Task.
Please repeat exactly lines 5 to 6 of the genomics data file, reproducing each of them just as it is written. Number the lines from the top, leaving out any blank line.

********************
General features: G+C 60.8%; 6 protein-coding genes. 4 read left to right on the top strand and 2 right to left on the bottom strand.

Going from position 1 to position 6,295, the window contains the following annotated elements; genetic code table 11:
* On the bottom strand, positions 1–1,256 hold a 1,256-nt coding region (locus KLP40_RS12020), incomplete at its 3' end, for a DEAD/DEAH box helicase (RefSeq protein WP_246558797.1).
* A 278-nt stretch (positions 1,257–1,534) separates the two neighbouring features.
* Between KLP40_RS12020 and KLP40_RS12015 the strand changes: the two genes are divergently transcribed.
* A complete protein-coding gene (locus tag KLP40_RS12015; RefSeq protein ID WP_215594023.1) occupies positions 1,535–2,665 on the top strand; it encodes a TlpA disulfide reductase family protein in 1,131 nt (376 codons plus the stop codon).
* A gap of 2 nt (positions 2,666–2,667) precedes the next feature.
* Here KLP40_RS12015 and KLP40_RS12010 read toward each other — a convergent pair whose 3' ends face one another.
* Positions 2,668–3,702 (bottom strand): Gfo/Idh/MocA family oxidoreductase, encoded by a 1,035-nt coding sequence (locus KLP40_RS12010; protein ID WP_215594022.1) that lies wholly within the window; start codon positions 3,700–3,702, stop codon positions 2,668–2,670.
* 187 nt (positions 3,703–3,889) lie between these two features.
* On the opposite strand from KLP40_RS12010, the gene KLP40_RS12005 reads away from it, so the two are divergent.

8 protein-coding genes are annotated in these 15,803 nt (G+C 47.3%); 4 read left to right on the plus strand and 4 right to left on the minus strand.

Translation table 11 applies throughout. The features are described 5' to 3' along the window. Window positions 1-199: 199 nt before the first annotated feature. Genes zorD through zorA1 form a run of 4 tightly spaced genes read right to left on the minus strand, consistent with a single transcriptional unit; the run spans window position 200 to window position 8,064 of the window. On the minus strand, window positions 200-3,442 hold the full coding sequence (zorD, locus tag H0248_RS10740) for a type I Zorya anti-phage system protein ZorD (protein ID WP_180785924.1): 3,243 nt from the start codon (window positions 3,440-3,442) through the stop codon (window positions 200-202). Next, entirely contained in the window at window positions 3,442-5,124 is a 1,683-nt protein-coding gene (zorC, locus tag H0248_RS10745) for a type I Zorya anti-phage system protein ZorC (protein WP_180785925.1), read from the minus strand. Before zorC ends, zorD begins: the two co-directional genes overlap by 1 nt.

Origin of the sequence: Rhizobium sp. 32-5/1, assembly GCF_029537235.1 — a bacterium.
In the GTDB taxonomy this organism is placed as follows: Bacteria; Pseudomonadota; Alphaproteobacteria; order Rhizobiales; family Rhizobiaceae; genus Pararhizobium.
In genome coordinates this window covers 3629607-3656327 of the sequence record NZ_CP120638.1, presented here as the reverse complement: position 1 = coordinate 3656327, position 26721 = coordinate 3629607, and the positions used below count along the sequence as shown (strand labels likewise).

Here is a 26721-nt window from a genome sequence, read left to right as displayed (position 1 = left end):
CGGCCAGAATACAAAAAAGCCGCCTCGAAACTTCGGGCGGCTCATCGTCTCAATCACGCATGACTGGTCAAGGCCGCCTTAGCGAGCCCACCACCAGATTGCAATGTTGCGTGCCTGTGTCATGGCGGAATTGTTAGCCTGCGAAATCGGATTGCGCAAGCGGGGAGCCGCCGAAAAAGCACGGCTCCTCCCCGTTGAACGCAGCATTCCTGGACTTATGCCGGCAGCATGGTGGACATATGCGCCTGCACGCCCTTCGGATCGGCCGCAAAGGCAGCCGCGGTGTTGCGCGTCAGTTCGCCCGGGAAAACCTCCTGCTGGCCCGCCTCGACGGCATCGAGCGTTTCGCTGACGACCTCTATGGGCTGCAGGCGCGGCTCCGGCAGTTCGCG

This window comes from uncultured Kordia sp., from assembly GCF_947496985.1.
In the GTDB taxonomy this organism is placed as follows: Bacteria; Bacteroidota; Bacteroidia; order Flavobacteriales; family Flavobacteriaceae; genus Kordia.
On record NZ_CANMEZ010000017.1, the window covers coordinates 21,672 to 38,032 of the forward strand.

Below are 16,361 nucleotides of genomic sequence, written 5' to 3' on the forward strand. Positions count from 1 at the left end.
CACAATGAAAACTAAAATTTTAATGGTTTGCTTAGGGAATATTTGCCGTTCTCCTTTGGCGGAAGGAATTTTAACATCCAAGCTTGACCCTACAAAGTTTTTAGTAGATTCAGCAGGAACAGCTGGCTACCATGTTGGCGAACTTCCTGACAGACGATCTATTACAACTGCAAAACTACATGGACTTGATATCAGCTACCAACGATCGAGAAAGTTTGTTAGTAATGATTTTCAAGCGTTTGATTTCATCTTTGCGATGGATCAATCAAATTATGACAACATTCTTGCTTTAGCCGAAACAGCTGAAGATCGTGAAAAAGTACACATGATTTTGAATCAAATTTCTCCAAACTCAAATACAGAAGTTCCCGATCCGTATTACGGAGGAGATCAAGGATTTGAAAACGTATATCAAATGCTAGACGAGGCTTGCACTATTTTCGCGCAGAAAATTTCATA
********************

* Between KLP40_RS12020 and KLP40_RS12015 the strand changes: the two genes are divergently transcribed.
* A complete protein-coding gene (locus tag KLP40_RS12015; RefSeq protein ID WP_215594023.1) occupies positions 1,535–2,665 on the top strand; it encodes a TlpA disulfide reductase family protein in 1,131 nt (376 codons plus the stop codon).